Company culture. What is it?
A culture is defined as a recognized set of principles, beliefs, shared attitudes, values, goals and practices that characterize a group, population, tribe, community or company. It’s groups of individuals coming together for a common goal.
In the corporate setting, culture is the compilation of what your workforce has in common, believes, and how they act or react within your organization to provide the energy needed to move forward.
Every company culture is unique, a makeup of the various personalities of company leadership, middle management, and external factors. This culture exists to support the company vision. When a culture is tuned properly it can maneuver between business realities and goals, while still maintaining a high degree of support for the vision.
Drive your company vision from the top down
Company culture starts at the top and works its way down. The personality of the “boss” influences everybody in the organization either directly or indirectly. Is the boss tough, fair, open-minded, driven, friendly, cold, isolated or connected to the team? If you’re a boss to whom others report, consistency can be your best ally.
Most employees don’t work directly with the leadership, however, which brings into discussion middle management. Middle managers are in a very particular spot. They respond to just as many responsibilities above them as they do below them. Based on their temperament, they can act as bridges or ladders for people to advance, or they can be insulated and distant, becoming more conduit-like than motivational. The most successful cultures support the corporate vision, which include a strong middle-management force that can articulate policy and provide rationale. Because everyone from top to bottom is on the same page, the corporate outlook is strong.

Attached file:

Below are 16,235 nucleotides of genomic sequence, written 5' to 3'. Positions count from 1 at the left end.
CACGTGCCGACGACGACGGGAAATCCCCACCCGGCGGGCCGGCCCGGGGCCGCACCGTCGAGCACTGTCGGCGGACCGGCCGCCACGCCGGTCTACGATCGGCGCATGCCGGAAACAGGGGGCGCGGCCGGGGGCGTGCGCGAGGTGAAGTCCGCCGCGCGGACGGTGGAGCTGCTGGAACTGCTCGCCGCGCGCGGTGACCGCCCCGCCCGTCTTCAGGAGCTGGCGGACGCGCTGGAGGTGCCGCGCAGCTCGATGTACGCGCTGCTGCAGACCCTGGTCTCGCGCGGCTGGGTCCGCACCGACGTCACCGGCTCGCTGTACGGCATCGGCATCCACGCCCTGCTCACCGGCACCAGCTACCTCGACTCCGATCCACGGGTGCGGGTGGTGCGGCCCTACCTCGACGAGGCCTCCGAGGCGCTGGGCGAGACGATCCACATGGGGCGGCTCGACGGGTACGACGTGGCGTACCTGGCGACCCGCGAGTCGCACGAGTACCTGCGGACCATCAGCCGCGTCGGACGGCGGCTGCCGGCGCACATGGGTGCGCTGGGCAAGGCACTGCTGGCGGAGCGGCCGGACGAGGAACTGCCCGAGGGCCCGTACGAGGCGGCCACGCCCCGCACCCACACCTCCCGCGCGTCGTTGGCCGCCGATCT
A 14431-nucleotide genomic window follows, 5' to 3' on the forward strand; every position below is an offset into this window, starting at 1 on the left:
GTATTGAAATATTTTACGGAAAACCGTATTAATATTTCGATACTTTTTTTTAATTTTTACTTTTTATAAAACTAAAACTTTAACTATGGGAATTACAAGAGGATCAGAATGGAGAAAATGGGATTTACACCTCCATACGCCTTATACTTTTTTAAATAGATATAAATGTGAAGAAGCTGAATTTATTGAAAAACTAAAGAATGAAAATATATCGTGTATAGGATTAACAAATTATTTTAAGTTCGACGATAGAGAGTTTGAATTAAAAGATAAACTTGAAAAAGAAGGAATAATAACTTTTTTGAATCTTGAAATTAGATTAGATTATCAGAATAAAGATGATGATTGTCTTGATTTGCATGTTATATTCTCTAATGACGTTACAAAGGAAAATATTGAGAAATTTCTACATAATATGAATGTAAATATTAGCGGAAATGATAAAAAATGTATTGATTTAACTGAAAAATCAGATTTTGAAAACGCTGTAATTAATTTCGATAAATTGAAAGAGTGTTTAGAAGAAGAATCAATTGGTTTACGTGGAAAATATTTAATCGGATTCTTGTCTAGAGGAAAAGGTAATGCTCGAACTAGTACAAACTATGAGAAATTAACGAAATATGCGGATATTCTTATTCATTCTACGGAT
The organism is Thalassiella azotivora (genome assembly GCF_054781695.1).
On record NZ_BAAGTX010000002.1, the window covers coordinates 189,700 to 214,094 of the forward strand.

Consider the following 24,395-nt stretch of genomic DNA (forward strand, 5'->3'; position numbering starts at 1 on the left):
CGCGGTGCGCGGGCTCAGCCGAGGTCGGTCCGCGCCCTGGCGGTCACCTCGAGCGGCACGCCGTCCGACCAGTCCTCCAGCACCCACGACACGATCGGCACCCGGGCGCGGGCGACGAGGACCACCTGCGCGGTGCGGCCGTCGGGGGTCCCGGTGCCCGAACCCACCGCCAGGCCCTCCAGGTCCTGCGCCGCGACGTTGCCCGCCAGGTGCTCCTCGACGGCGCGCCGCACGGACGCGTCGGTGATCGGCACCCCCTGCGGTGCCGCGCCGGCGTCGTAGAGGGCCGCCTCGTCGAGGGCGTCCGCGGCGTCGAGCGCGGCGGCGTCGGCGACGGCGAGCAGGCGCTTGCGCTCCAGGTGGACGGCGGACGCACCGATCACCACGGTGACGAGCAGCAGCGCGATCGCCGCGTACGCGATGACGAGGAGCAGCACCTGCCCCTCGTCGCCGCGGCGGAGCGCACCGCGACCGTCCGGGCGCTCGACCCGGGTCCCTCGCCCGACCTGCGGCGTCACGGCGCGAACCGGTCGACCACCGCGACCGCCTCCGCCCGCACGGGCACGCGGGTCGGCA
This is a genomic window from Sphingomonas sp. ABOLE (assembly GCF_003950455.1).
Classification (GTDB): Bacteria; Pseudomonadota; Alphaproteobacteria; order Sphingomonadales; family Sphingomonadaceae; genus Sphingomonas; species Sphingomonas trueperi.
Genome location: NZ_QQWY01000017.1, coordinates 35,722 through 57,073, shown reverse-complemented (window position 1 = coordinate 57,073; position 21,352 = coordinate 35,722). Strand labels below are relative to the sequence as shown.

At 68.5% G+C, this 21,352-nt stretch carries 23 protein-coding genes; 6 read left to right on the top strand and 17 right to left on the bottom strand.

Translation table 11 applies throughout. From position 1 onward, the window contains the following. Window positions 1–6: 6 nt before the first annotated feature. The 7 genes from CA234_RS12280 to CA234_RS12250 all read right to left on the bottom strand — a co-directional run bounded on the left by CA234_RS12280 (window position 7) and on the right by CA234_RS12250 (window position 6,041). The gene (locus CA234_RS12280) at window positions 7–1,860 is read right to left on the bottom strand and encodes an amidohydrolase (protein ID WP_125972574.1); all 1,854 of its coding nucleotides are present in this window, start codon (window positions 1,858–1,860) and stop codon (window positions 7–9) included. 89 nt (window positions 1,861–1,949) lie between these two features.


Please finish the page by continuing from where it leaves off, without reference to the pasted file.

Discourage politics, which serve the individual
Politics undermine corporate goals. By nature, they must, because politics serve the individual rather than the team. The goal of politics is to get ahead of others while avoiding getting hurt in the process. Strong political climates can therefore undermine a robust and positive company culture, which again profligates that single company vision.
Respond to external drivers as a team with a vision
Culture is as susceptible to external factors as the company is. These include market dynamics, the economy, competitor influences, and technical advances. When a product doesn’t do well, it can be tempting to point fingers. Now we’re back to politics.
"A culturally strong company may respond to a competitor by developing an even better product."
The strongest cultures, in fact, respond to external threats together. The leaders rally their troops to more than withstand external factors. They generate internal positive energy toward overcoming the setback. A culturally strong company may respond to a competitor threat, for instance, by developing an even better product.
Nurture the positive habits as they form, so they thrive
Remember this one? It’s not what you say; it’s how you say it.
It’s critical for your teams to understand the company vision and their roles in it, collectively and individually. Individuals must have one voice, while working as a team and individually. The key to nurturing the culture you want lies in how you impart information. A group of individuals that see one goal, seek one ideal, and share one corporate voice can drive an organization to change, improve, and excel.
Finally, create good habits. Habits fuel a daily ritual with energy. This begets confidence and personal desires, and appreciation for how the success of these habits helps change your team’s individual achievements and the team as a whole. As business goals become business realities, your team gains confidence. The culture is validated, and business goals become realities.